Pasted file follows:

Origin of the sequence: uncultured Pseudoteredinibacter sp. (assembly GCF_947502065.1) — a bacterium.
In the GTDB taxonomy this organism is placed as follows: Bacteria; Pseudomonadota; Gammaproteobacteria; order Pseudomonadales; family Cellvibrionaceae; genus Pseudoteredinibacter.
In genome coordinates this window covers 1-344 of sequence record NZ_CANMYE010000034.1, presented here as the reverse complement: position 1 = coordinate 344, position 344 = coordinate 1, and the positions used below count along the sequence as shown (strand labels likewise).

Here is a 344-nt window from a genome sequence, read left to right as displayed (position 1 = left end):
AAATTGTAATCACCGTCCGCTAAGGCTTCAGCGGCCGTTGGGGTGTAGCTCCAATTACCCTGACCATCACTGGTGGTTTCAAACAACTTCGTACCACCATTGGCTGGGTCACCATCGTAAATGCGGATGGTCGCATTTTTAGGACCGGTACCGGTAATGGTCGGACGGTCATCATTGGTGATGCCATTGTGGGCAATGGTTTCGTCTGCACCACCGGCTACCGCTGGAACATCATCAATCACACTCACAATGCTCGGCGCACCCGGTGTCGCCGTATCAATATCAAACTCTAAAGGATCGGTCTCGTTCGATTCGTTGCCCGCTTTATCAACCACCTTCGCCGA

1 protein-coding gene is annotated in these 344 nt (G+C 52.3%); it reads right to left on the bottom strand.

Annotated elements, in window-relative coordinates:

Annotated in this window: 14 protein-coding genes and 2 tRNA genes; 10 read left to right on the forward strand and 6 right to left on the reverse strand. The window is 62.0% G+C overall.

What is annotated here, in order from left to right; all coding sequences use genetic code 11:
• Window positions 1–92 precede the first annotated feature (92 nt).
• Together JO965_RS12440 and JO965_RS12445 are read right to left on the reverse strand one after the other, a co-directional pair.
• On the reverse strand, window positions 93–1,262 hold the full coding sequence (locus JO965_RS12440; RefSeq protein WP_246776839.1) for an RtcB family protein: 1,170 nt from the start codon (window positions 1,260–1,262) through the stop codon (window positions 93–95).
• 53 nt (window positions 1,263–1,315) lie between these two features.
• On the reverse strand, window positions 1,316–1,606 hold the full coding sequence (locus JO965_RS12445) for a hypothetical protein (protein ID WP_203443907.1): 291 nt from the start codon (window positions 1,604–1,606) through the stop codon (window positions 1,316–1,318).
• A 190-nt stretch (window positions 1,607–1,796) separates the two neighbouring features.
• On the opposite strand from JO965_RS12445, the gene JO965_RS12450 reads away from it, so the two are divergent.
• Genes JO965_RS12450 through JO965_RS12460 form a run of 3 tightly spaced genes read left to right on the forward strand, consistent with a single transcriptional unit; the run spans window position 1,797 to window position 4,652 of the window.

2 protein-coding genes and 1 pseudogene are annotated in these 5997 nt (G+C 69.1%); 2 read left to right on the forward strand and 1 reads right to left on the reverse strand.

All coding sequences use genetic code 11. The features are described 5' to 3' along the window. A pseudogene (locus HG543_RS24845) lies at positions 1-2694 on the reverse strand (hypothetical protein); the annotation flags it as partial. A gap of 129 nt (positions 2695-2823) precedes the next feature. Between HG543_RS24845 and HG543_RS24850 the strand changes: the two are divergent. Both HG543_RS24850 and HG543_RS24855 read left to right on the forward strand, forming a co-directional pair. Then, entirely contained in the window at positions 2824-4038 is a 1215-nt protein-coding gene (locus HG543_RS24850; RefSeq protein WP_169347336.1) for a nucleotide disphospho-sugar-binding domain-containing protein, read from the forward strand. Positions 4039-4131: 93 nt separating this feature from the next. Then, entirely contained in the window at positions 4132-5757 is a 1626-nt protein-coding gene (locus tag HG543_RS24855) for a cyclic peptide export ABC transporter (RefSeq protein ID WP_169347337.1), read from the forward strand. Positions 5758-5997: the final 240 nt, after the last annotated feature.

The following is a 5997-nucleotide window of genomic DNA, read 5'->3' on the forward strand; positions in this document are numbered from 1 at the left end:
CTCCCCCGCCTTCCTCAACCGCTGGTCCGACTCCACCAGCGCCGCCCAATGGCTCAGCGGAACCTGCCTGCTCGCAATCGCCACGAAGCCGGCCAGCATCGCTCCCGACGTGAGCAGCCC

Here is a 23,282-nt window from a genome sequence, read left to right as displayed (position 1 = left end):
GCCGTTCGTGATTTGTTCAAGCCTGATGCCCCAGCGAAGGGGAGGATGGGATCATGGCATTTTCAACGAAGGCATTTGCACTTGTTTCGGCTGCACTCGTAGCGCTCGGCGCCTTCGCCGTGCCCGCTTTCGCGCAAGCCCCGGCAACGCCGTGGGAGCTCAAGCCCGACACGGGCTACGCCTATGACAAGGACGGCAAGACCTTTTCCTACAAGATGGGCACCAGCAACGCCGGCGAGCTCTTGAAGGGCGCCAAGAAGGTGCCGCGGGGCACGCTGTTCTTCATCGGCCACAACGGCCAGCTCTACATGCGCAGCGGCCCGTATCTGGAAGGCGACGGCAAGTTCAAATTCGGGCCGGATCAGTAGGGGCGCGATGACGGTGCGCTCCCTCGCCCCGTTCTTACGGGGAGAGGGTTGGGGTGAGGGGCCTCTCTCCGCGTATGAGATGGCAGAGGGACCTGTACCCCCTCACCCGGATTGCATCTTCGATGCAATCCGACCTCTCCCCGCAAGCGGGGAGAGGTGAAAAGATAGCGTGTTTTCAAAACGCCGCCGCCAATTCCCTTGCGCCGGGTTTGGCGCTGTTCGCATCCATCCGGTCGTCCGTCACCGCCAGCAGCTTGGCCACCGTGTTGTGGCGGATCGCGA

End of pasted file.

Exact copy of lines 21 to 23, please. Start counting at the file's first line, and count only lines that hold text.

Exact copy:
CTCCCCCGCCTTCCTCAACCGCTGGTCCGACTCCACCAGCGCCGCCCAATGGCTCAGCGGAACCTGCCTGCTCGCAATCGCCACGAAGCCGGCCAGCATCGCTCCCGACGTGAGCAGCCC

Here is a 23,282-nt window from a genome sequence, read left to right as displayed (position 1 = left end):
GCCGTTCGTGATTTGTTCAAGCCTGATGCCCCAGCGAAGGGGAGGATGGGATCATGGCATTTTCAACGAAGGCATTTGCACTTGTTTCGGCTGCACTCGTAGCGCTCGGCGCCTTCGCCGTGCCCGCTTTCGCGCAAGCCCCGGCAACGCCGTGGGAGCTCAAGCCCGACACGGGCTACGCCTATGACAAGGACGGCAAGACCTTTTCCTACAAGATGGGCACCAGCAACGCCGGCGAGCTCTTGAAGGGCGCCAAGAAGGTGCCGCGGGGCACGCTGTTCTTCATCGGCCACAACGGCCAGCTCTACATGCGCAGCGGCCCGTATCTGGAAGGCGACGGCAAGTTCAAATTCGGGCCGGATCAGTAGGGGCGCGATGACGGTGCGCTCCCTCGCCCCGTTCTTACGGGGAGAGGGTTGGGGTGAGGGGCCTCTCTCCGCGTATGAGATGGCAGAGGGACCTGTACCCCCTCACCCGGATTGCATCTTCGATGCAATCCGACCTCTCCCCGCAAGCGGGGAGAGGTGAAAAGATAGCGTGTTTTCAAAACGCCGCCGCCAATTCCCTTGCGCCGGGTTTGGCGCTGTTCGCATCCATCCGGTCGTCCGTCACCGCCAGCAGCTTGGCCACCGTGTTGTGGCGGATCGCGA